“ In spite of these staggering numbers on emissions, the five largest oil and gas companies in Alberta plan to increase production until 2022 and then start decreasing. They expect they will still be needed globally in 2040 at about 70 percent of current capacity (decrease 30% over 18 years or about 1.5% a year) and plan to continue creating efficiencies such as automation, modularization and technology. Already many worker have been laid off but there continues to be rapid growth in the industry.  So the oil sands does not appear to be on line  to meet climate change requirements as the expectation is that there should be a 30% reduction over 12 years starting 2018. Maybe the TIER carbon tax will help encourage change, or is it not effective enough for the largest companies? Rather than mandating reductions, the government is approaching this indirectly through a goal of 30% renewable, carbon tax on the gas and oil, and promotion of efficiencies.”


Paul Boothe and Félix-A. Boudreault
Lawrence National Centre for Policy and Management Ivey Business School at Western University

According to the Article ‘By The Numbers: Canadian GHG Emissions’ by Paul Boothe and Feli-A. Boudreault of the Lawrence National Centre for Policy and Management Ivey Business School at Western University, the sobering reality is that “Even if all provincial targets were fully achieved, Canada would still need to reduce GHG emissions by an additional 45 Mt in 2020 and 55 Mt in 2030 to meet its international commitments.”

Photo by Jim

The Last Word Goes to the Pembina Institute

While researching this blog we came across articles from the Pembina Institute quite frequently. This is a “non-profit think-tank that advocates for strong, effective policies to support Canada’s clean energy transition. ” Here is the Pembina Institute’s Menu of Ways to Green Alberta’s Grid by 2028:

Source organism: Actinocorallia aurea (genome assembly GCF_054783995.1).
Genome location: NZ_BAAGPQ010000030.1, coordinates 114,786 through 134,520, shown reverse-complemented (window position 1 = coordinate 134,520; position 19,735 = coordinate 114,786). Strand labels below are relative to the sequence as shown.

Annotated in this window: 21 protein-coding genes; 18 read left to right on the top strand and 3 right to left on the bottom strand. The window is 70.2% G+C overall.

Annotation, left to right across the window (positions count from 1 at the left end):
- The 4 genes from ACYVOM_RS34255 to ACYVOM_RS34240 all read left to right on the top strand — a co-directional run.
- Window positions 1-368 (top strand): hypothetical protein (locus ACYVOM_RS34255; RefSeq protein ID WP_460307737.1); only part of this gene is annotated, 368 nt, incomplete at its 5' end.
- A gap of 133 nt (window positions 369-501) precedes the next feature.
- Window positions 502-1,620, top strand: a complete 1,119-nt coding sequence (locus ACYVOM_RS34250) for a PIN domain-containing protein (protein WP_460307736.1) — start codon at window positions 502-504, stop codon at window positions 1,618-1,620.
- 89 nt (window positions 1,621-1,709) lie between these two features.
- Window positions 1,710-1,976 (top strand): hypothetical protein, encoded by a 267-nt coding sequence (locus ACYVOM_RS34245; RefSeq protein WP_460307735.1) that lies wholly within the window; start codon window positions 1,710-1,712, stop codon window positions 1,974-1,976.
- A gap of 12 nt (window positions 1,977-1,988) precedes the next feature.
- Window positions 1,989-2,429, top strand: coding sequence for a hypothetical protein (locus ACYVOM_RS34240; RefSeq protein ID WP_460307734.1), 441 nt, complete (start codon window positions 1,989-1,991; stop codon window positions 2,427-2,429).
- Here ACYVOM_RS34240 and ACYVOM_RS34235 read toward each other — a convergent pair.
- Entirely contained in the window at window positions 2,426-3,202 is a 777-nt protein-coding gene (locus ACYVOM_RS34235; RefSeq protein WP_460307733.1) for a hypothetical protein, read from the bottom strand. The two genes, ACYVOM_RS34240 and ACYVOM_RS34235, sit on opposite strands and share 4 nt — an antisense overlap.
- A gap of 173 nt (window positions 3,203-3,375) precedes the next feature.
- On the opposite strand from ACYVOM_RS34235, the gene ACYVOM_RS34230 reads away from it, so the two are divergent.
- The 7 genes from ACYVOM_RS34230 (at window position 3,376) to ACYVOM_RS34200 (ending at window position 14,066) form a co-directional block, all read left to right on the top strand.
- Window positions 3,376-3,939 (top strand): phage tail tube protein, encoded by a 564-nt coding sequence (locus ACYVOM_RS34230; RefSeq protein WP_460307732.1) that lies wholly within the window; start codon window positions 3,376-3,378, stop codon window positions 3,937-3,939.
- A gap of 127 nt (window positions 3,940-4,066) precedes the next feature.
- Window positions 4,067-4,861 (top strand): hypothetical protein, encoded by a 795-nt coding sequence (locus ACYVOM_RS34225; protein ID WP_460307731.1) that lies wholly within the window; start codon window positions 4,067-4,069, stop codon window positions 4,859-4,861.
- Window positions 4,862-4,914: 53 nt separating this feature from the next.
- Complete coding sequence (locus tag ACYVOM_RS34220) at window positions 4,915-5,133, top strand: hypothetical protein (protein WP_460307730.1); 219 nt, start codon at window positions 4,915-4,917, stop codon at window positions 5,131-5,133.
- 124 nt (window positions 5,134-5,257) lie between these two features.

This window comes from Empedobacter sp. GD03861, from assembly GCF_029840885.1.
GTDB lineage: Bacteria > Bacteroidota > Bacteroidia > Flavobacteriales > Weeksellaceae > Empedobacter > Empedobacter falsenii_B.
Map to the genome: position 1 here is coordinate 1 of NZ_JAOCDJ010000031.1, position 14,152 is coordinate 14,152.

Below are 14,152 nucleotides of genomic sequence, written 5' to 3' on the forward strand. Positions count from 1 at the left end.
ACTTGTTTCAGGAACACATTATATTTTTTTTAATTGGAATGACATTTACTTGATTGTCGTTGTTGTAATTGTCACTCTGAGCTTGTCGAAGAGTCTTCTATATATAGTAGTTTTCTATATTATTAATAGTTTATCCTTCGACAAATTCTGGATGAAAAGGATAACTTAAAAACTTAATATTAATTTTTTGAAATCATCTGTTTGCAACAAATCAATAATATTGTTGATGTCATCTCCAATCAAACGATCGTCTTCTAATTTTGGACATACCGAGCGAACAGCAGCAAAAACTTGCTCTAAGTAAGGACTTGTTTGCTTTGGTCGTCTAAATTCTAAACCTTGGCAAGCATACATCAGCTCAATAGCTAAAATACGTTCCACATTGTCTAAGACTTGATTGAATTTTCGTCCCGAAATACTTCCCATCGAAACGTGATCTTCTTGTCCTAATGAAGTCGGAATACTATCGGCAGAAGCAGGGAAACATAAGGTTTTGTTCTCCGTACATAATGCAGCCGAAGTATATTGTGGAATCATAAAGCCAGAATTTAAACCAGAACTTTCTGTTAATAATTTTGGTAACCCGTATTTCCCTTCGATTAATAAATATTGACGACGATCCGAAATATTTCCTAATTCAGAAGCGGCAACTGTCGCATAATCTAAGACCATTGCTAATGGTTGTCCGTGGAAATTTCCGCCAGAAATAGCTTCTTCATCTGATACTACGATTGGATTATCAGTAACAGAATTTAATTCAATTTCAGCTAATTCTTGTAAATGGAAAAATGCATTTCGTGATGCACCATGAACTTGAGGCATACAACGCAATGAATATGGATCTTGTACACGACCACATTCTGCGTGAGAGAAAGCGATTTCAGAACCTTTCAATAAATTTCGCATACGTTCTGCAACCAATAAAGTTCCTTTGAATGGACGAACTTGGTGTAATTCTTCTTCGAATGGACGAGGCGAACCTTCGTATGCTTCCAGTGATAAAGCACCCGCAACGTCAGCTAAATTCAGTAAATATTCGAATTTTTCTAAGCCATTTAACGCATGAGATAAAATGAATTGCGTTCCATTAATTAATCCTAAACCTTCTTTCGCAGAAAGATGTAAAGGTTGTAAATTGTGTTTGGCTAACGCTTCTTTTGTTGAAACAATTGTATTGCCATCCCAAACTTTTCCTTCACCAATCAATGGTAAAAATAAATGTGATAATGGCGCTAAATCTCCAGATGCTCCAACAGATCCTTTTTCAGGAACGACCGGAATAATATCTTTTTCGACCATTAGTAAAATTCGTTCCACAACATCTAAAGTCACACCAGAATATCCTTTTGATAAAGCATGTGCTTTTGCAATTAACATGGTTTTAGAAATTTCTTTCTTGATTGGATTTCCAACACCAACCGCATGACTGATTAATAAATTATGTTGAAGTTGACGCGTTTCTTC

“We can transform Alberta’s electricity supply from a system based on coal and natural gas to one based entirely on a diverse menu of cleaner options. Here are 11 options: 

Efficiency: Decreasing the energy used for each unit of output is the single smartest, cheapest and cleanest way to meet future electricity demand. Savings of 18%

Wind Alberta has one of Canada’s best wind resources, but it has only begun to tap its potential. Alberta currently generates about 7% and could be 23% of its annual electricity supply from the wind. Denmark has generated close to 20% since 2004.

Hydro The Canadian Hydro Association estimates that there is more untapped hydro potential in Alberta and we could increase it as a source of energy from 3% to 5%

Biomass Energy from agriculture and forest waste could become a sustainable source of fuel for generating electricity in Alberta’s rural areas. Increase from 1% to 6%

Geothermal: Natural heat deep under the earth’s surface could provide a sustainable source of electricity in Alberta and play into an existing Alberta strength: drilling. 2%

Cogeneration: Electricity generation using fossil fuels produces the byproduct of heat. Capturing that heat can more than double the useful energy obtained from each unit of fuel. This cogeneration of electricity and heat from a single fuel (e.g. natural gas) could play an important transitional role in supplying Alberta’s industry with heat and power and neighbourhoods with district energy. 7%

Recovered Industrial Energy: Every year the energy equivalent of millions of barrels of oil is wasted as heat that escapes  Industrial up smokestacks in Alberta industrial facilities. In many cases, this heat is of sufficient temperature to generate electricity. 2%

Micro-power A diversity of small-scale technologies , such as solar, wind and cogeneration, could allow Alberta’s farms, homes and businesses to become energy independent while reducing their environmental footprint. 1%

Virtual Power Plants  Remote communicationtechnology could allow the strategic control of large numbers  of small machines or appliances. Temporarily slowing or deferring such resources could displace the need for up to 10% of electricity at peak times. 4%

Power Storage: Technologies that allow electricity to be stored (including pumped water, compressed air and batteries) will facilitate the integration of large amounts of wind power and other variable electricity sources to meet demand.

Carbon Capture and Storage: Carbon capture and storage technologies, although the costs are still unknown, are likely to play some role in cleaning up the province’s existing coal plants.” (Fact Sheet, and Full Report: